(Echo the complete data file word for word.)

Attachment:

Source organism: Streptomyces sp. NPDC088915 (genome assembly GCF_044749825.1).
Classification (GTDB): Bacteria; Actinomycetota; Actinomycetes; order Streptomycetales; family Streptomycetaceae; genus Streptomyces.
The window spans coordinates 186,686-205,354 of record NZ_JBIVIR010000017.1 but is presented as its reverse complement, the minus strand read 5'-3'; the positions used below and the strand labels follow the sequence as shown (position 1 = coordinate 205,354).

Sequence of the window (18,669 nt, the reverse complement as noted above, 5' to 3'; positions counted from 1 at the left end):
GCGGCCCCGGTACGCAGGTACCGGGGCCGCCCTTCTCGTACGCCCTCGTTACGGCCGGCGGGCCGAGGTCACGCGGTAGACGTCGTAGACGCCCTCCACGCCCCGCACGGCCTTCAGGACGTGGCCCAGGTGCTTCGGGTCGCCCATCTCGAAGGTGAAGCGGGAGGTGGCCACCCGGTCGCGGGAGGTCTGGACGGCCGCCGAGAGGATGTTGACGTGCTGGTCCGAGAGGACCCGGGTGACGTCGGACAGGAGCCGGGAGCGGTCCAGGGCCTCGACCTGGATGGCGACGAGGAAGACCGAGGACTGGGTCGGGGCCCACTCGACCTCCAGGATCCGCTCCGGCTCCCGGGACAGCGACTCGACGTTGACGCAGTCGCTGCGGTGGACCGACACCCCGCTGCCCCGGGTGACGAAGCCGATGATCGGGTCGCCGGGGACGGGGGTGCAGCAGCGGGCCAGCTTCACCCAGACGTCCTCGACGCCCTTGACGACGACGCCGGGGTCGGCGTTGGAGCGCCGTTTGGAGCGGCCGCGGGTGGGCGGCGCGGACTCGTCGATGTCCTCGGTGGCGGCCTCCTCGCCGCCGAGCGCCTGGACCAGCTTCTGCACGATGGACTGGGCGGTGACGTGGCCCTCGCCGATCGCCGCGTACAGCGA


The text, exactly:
Source organism: Streptomyces sp. NPDC088915 (genome assembly GCF_044749825.1).
Classification (GTDB): Bacteria; Actinomycetota; Actinomycetes; order Streptomycetales; family Streptomycetaceae; genus Streptomyces.
The window spans coordinates 186,686-205,354 of record NZ_JBIVIR010000017.1 but is presented as its reverse complement, the minus strand read 5'-3'; the positions used below and the strand labels follow the sequence as shown (position 1 = coordinate 205,354).

Sequence of the window (18,669 nt, the reverse complement as noted above, 5' to 3'; positions counted from 1 at the left end):
GCGGCCCCGGTACGCAGGTACCGGGGCCGCCCTTCTCGTACGCCCTCGTTACGGCCGGCGGGCCGAGGTCACGCGGTAGACGTCGTAGACGCCCTCCACGCCCCGCACGGCCTTCAGGACGTGGCCCAGGTGCTTCGGGTCGCCCATCTCGAAGGTGAAGCGGGAGGTGGCCACCCGGTCGCGGGAGGTCTGGACGGCCGCCGAGAGGATGTTGACGTGCTGGTCCGAGAGGACCCGGGTGACGTCGGACAGGAGCCGGGAGCGGTCCAGGGCCTCGACCTGGATGGCGACGAGGAAGACCGAGGACTGGGTCGGGGCCCACTCGACCTCCAGGATCCGCTCCGGCTCCCGGGACAGCGACTCGACGTTGACGCAGTCGCTGCGGTGGACCGACACCCCGCTGCCCCGGGTGACGAAGCCGATGATCGGGTCGCCGGGGACGGGGGTGCAGCAGCGGGCCAGCTTCACCCAGACGTCCTCGACGCCCTTGACGACGACGCCGGGGTCGGCGTTGGAGCGCCGTTTGGAGCGGCCGCGGGTGGGCGGCGCGGACTCGTCGATGTCCTCGGTGGCGGCCTCCTCGCCGCCGAGCGCCTGGACCAGCTTCTGCACGATGGACTGGGCGGTGACGTGGCCCTCGCCGATCGCCGCGTACAGCGA